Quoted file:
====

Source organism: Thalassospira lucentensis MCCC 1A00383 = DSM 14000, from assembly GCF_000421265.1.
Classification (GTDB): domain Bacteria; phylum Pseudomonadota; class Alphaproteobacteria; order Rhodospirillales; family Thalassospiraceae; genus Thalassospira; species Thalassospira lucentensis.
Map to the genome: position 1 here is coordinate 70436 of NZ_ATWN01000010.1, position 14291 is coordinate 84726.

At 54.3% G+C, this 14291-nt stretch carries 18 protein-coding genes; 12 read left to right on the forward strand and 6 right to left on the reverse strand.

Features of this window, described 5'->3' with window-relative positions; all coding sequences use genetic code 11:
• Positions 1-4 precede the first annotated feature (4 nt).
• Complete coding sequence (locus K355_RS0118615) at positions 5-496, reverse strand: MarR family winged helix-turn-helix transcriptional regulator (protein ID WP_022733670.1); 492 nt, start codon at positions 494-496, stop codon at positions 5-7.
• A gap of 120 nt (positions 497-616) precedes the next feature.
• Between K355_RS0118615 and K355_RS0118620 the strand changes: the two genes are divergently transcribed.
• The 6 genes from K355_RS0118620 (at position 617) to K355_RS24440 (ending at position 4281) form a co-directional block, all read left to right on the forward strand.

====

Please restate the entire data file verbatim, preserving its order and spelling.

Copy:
Source organism: Thalassospira lucentensis MCCC 1A00383 = DSM 14000, from assembly GCF_000421265.1.
Classification (GTDB): domain Bacteria; phylum Pseudomonadota; class Alphaproteobacteria; order Rhodospirillales; family Thalassospiraceae; genus Thalassospira; species Thalassospira lucentensis.
Map to the genome: position 1 here is coordinate 70436 of NZ_ATWN01000010.1, position 14291 is coordinate 84726.

At 54.3% G+C, this 14291-nt stretch carries 18 protein-coding genes; 12 read left to right on the forward strand and 6 right to left on the reverse strand.

Features of this window, described 5'->3' with window-relative positions; all coding sequences use genetic code 11:
• Positions 1-4 precede the first annotated feature (4 nt).
• Complete coding sequence (locus K355_RS0118615) at positions 5-496, reverse strand: MarR family winged helix-turn-helix transcriptional regulator (protein ID WP_022733670.1); 492 nt, start codon at positions 494-496, stop codon at positions 5-7.
• A gap of 120 nt (positions 497-616) precedes the next feature.
• Between K355_RS0118615 and K355_RS0118620 the strand changes: the two genes are divergently transcribed.
• The 6 genes from K355_RS0118620 (at position 617) to K355_RS24440 (ending at position 4281) form a co-directional block, all read left to right on the forward strand.